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Damodar Prasad Vs. Hardeo Prasad - Court Judgment

LegalCrystal Citation
CourtAllahabad
Decided On
Judge
Reported in131Ind.Cas.253
AppellantDamodar Prasad
RespondentHardeo Prasad
Cases Referred and Sadhu Saran Rai v. Barhamdeo Lal
Excerpt:
court fees act (vii of 1870), section 7, schedule i, article 1--appeal--interest pendents lite--court-fees. - - for this reason i think the bombay ruling can no longer be considered good law......6 per cent, per annum.3. the plaintiff appealed, claiming a further sum of rs. 2,541-10-3. he also claimed pendente lite interest and made this the subject-matter of one of his grounds of appeal.4. he paid a court-fee on rs. 2,541-10 3. the question is whether he should not pay a further court-fee on the sum claimed as pendente lite interest, which by calculation comes to rs. 663.5. under article 1, schedule i the memorandum of appeal must be stamped ad valorem on 'the amount or value of the subject-matter in dispute,' when the appellant has expressly claimed a definitely ascertainable sum by way of pendente lite interest, which was disallowed by the trial court, i think that sum must be held to be part of 'the amount or value of the subject-matter in dispute.' otherwise, if the.....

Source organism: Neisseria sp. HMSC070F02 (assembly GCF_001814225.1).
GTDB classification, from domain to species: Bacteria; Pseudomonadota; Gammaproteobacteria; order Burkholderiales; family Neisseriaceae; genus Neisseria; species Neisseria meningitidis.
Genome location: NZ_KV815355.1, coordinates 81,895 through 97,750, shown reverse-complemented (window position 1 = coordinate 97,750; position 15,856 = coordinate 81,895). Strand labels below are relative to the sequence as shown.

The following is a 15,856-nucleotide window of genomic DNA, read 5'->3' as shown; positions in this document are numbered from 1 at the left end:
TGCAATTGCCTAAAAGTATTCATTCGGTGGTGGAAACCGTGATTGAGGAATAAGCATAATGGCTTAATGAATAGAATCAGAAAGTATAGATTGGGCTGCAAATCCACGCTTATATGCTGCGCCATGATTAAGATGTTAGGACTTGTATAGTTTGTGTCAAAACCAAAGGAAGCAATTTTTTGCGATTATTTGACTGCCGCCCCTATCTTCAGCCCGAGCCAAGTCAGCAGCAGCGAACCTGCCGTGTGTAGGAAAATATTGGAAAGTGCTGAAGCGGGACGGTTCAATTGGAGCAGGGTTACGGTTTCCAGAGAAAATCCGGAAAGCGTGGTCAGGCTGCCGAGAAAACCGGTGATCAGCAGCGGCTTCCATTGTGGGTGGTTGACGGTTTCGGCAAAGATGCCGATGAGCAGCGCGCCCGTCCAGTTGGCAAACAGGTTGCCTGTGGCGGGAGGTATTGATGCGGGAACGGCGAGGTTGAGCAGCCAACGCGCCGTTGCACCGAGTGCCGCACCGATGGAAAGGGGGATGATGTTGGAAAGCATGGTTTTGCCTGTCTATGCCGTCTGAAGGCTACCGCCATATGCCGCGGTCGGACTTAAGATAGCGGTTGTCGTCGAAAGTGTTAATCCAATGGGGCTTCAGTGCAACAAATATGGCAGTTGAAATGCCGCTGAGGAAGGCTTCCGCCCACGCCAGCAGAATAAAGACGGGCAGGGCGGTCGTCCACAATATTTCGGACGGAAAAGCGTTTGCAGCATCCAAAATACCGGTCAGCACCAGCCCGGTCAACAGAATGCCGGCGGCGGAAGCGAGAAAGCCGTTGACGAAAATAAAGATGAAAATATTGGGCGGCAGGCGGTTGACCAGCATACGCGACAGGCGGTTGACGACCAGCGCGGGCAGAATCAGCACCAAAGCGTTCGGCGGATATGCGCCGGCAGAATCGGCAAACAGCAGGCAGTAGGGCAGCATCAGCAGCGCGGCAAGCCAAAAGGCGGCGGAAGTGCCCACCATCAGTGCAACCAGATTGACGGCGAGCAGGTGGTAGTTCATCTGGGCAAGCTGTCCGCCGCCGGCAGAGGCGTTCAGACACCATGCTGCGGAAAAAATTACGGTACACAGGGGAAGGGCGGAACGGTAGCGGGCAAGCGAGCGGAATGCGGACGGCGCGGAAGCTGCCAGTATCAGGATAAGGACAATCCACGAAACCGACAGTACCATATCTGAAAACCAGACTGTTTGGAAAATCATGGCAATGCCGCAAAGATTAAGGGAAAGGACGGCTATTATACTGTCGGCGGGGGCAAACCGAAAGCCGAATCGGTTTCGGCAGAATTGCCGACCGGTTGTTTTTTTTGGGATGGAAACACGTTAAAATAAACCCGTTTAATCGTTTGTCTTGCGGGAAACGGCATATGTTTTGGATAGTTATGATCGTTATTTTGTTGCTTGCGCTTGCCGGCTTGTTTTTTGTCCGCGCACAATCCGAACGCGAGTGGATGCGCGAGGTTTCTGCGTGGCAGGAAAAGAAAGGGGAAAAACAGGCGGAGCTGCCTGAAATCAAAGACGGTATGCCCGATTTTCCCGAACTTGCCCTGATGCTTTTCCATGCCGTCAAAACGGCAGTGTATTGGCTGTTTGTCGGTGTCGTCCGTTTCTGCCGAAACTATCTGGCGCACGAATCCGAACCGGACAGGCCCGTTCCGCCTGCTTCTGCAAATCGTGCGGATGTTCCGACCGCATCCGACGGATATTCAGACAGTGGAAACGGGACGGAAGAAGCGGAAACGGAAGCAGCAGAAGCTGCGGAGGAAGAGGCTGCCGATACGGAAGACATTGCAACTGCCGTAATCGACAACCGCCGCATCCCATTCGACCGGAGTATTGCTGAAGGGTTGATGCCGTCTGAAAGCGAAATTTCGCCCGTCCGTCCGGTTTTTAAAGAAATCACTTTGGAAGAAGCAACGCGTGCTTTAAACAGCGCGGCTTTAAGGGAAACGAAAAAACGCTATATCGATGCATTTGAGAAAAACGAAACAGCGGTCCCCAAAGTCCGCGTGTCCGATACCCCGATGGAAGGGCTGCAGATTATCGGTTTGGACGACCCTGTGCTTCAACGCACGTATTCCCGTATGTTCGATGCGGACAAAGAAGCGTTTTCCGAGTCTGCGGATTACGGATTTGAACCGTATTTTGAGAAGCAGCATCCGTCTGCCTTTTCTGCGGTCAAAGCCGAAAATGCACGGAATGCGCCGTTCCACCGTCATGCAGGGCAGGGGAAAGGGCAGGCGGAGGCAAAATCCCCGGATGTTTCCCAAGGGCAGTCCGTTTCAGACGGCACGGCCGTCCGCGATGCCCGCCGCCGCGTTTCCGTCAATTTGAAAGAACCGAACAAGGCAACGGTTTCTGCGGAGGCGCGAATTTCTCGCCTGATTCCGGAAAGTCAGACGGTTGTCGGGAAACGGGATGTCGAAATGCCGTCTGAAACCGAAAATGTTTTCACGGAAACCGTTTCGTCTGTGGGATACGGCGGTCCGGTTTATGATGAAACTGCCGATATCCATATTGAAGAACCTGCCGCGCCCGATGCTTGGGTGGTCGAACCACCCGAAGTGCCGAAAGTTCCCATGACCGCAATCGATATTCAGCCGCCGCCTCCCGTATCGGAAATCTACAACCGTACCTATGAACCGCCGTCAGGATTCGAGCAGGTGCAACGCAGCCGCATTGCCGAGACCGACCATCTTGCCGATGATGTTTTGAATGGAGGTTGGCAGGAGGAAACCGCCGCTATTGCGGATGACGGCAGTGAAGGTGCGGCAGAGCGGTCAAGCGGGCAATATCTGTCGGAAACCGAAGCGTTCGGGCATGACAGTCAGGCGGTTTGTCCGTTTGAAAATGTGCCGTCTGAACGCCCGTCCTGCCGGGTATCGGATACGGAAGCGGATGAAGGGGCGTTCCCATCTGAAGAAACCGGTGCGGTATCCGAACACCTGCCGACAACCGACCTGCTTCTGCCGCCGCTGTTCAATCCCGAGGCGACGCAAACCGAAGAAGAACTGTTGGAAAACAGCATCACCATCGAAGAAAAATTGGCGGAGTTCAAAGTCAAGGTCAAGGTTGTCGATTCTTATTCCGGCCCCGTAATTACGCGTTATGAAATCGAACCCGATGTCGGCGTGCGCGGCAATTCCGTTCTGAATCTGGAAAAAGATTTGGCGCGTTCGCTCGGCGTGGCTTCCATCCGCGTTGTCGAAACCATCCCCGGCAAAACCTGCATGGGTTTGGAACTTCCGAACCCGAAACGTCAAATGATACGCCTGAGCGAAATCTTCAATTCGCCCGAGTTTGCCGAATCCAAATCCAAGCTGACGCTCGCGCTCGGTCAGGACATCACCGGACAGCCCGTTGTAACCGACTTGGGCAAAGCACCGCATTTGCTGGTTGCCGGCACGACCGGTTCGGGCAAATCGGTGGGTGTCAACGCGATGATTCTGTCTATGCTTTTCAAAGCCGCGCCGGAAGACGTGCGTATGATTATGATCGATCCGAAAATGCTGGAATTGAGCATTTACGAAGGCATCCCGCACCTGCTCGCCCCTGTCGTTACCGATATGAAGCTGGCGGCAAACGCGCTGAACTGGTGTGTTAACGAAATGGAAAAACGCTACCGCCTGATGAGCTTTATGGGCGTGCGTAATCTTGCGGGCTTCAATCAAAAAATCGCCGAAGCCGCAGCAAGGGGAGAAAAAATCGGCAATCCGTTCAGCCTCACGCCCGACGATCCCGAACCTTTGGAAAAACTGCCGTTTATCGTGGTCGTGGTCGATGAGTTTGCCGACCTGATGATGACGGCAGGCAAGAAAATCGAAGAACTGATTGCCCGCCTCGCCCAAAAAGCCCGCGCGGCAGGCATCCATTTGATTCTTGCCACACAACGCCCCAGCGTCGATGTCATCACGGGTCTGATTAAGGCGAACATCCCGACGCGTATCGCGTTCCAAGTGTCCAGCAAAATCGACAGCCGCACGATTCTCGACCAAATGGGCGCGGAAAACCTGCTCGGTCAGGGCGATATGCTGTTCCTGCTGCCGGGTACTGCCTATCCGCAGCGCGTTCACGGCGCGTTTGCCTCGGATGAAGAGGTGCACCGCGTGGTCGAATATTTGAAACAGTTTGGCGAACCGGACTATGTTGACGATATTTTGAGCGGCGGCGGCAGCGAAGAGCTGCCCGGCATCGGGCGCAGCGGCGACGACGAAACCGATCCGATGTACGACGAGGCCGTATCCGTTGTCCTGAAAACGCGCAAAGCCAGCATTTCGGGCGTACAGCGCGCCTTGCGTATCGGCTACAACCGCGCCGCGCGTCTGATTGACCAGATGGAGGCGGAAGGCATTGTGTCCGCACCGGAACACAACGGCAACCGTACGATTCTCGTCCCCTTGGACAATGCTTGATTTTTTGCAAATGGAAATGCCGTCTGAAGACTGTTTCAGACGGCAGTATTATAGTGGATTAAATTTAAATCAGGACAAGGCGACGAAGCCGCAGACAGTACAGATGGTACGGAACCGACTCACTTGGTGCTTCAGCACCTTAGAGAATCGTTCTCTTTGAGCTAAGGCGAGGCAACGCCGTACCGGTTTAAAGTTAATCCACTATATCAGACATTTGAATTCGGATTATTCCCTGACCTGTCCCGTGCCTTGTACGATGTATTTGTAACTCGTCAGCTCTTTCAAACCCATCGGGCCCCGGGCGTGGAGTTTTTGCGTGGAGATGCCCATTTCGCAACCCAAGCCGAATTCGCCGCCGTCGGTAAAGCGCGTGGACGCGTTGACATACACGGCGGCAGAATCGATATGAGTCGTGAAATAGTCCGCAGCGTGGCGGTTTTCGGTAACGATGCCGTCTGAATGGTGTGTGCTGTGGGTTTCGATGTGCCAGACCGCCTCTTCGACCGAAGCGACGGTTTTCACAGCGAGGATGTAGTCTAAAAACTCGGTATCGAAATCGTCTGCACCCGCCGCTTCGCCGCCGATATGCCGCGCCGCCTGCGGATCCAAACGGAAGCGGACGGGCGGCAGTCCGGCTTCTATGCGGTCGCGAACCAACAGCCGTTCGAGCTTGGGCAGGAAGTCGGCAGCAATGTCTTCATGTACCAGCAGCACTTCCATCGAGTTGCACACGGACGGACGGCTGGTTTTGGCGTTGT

Judgment:

King, J.

1. This is a reference under Section 5 of the Court Fees Act.

2. The plaintiff claimed Rs, 9,562-8-3 as principal and interest on acoount of profits due at the date of suit, together with, pendente lite and future interest at 12 per cent, per annum. The suit was decreed for Rs. 5,304-15-4 which included interest at 12 per cent, up to the date of suit. No pendente lite interest was decreed, but future interest was decreed at the rate of 6 per cent, per annum.

3. The plaintiff appealed, claiming a further Sum of Rs. 2,541-10-3. He also claimed pendente lite interest and made this the subject-matter of one of his grounds of appeal.

4. He paid a Court-fee on Rs. 2,541-10 3. The question is whether he should not pay a further Court-fee on the sum claimed as pendente lite interest, which by calculation comes to Rs. 663.